Taylor Swift’s support of election appeared when she has opened up about her political beliefs again. In a new interview with The Guardian published on Saturday, August 24, the “Lover” singer opened up about the current political climate, sharing her opinions on Donald Trump’s presidential administration.
The days of Taylor Swift’s departure from politics are long over, and in a new piece of Elle, she only made it clear that he intends to be even more participate in the 2020 presidential election and we will see her support of the election.
The 29-year-old singer-songwriter spoke about her stance on abortion and how she thinks President Trump is tearing the country apart too.
“The thing I can’t get over right now is gaslighting the American public into being like ‘If you hate the president, you hate America,’” she explained the Guardian’s Laura Snapes. “We’re a democracy – at least, we’re supposed to be – where you’re allowed to disagree, dissent, debate. I really think that he thinks this is an autocracy.”
The Grammy winner declared she felt torn about what America stood for after the 2016 election, when “all the dirtiest tricks in the book were used and it worked.”
Swift explained the climate as “gaslighting the American public into being like, ‘If you hate the president, you hate America.’”. She also stands by her choice to not support anyone in the last election, when she avoided the public eye because of her mother’s struggle with cancer and her very high-profile fight with Kanye West and Kim Kardashian.
In recent months, Taylor has made her political stance explicitly known. Just before the midterms, the singer revealed that she would be voting Democrat in the election, and she boosted her fans to register to vote too (an action that soon spiked an uptick in early voting in the state of Tennessee).
She next shared a letter she wrote to her state’s senator, urging him to support the Equality Act, and has also taken an individual stance as an advocate for the LGBTQ+ community. “Rights are being stripped from basically everyone who isn’t a straight white cisgender male,” Taylor recently explained to Vogue of her decision to get involved.
“I didn’t realize until recently that I could advocate for a community that I’m not a part of. It’s hard to know how to do that without being so fearful of making a mistake that you just freeze. Because my mistakes are very loud. When I make a mistake, it echoes through the canyons of the world. It’s clickbait, and it’s a part of my life story, and it’s a part of my career arc.”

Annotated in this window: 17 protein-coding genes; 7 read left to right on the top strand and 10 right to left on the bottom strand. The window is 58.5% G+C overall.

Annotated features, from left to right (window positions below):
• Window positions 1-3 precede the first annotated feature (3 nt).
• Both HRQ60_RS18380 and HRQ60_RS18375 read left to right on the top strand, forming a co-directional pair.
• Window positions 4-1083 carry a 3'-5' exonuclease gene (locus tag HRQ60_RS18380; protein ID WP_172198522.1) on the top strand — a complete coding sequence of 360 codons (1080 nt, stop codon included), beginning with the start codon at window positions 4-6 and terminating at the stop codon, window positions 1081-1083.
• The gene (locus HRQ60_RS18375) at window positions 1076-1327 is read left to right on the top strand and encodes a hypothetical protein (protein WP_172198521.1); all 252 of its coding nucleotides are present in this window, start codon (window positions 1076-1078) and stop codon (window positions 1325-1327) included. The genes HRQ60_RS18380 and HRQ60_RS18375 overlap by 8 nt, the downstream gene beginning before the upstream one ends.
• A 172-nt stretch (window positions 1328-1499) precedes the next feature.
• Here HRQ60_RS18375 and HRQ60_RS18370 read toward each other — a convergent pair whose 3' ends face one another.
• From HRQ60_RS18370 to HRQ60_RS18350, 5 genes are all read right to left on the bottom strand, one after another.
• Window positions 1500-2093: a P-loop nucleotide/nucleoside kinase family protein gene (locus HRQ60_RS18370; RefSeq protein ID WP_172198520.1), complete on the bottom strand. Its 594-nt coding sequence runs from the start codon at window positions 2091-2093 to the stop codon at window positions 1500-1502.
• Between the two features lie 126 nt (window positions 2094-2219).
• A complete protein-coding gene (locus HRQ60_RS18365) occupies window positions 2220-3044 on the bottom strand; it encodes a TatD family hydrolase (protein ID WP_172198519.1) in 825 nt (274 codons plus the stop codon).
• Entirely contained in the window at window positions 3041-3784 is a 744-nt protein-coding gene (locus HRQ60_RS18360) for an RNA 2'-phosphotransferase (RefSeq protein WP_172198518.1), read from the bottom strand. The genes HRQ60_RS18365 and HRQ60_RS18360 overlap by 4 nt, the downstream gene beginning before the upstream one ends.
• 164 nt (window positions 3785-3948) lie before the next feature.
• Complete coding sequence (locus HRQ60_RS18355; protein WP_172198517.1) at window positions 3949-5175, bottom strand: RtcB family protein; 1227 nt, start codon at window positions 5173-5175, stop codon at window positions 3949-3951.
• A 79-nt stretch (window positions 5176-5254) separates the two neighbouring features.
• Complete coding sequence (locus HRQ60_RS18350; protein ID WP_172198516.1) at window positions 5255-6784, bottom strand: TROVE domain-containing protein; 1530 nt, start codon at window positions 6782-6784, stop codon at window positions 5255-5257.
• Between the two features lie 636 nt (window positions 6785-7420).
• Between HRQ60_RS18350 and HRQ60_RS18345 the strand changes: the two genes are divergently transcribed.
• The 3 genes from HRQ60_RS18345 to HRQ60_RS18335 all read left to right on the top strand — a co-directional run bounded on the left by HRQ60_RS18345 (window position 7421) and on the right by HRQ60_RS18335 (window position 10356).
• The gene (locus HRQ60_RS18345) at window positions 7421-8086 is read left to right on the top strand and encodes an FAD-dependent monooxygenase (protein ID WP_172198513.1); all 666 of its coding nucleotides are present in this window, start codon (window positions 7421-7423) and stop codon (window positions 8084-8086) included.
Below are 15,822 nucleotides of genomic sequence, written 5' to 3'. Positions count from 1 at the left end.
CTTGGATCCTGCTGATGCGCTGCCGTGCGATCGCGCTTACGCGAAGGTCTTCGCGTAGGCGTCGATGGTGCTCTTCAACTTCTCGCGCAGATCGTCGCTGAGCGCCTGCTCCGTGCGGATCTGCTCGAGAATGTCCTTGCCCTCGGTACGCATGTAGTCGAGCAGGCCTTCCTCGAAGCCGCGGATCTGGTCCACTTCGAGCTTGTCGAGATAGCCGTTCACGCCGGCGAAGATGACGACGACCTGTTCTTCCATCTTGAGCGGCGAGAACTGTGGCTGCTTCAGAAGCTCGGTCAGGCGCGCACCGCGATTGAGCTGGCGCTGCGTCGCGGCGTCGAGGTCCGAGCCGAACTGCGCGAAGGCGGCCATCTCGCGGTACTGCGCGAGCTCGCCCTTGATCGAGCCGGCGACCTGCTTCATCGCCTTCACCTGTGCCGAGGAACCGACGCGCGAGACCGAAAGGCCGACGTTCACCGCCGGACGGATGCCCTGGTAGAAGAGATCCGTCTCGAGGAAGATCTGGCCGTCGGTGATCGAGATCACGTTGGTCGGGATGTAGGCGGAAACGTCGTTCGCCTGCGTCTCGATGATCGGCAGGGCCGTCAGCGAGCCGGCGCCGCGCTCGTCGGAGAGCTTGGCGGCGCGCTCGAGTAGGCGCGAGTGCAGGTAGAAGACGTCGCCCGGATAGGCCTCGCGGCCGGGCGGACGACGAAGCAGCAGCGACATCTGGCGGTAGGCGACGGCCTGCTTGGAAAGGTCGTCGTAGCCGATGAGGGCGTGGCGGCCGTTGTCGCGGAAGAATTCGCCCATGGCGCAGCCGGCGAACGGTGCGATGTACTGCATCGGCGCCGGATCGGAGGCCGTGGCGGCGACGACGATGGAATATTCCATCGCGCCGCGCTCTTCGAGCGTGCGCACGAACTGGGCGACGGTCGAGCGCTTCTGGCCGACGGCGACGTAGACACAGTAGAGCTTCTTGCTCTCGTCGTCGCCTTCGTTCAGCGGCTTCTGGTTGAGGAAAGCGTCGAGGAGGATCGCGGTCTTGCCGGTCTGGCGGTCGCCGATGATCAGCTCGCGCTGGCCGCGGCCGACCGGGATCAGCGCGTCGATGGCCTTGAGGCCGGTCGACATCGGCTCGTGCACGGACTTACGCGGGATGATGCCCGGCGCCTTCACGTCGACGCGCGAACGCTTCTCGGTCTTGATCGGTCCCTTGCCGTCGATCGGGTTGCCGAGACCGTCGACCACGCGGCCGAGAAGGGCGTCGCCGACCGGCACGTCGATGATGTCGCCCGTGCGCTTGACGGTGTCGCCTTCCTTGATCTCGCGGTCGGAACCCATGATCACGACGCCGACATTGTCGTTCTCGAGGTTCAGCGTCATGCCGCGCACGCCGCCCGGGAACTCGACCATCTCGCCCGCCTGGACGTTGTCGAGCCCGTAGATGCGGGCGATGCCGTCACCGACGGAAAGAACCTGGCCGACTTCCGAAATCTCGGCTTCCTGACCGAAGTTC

In her latest article, Swift explained why she waited so long to speak out and why she has now determined to make her views known.
“I’m finding my voice in terms of politics. I took a lot of time educating myself on the political system and the branches of government that is signing off on bills that affect our day-to-day life. I saw so many issues that put our most vulnerable citizens at risk, and felt like I had to speak up to try and help make a change,” she answered. “Only as someone approaching 30 did I feel informed enough to speak about it to my 114 million followers.”
In the new issue of Elle, where she appears on the cover, Taylor lists 30 lessons she has learned before turning 30, ranging from the happy to the deeply personal. She will have her milestone birthday on 13 December.
Swift states that she was frightened to go on tour after a bombing at an Ariana Grande concert at Manchester Arena killed 22 people, and a shooting in Las Vegas killed 58 people.
“I didn’t know how we were going to keep 3 million fans safe over seven months. There was a huge amount of planning, time, and effort put into keeping my fans safe,” she wrote, adding that she additionally worries about her own safety because her address has been posted online.
“I carry QuikClot army grade bandage dressing, which is for gunshot or stab wounds,” she wrote. “You get enough stalkers trying to break into your house and you kind of start prepping for bad things.”
While speaking with The Guardian she goes on to discuss the 2020 election again. Taylor expressed remorse for not speaking out sooner but moved that she did as much as she could handle at the time. “I was just trying to protect my mental health – not read the news very much, go cast my vote, tell people to vote,” she said. “I just knew what I could handle and I knew what I couldn’t. I was literally about to break…. I wanted to try and help in any way that I could, the next time I got a chance. I didn’t help, I didn’t feel capable of it – and as soon as I can, I’m going to.”
And it seems as though her chance is here. With the 2020 presidential election just around the corner, there’s plenty of opportunities for Taylor to use her platform to encourage and mobilize young voters, as well as be an advocate for marginalized communities. what is her plan? “I just wanna do everything I can for 2020,” Taylor said. “I wanna figure out exactly how I can help, what are the most effective ways to help.”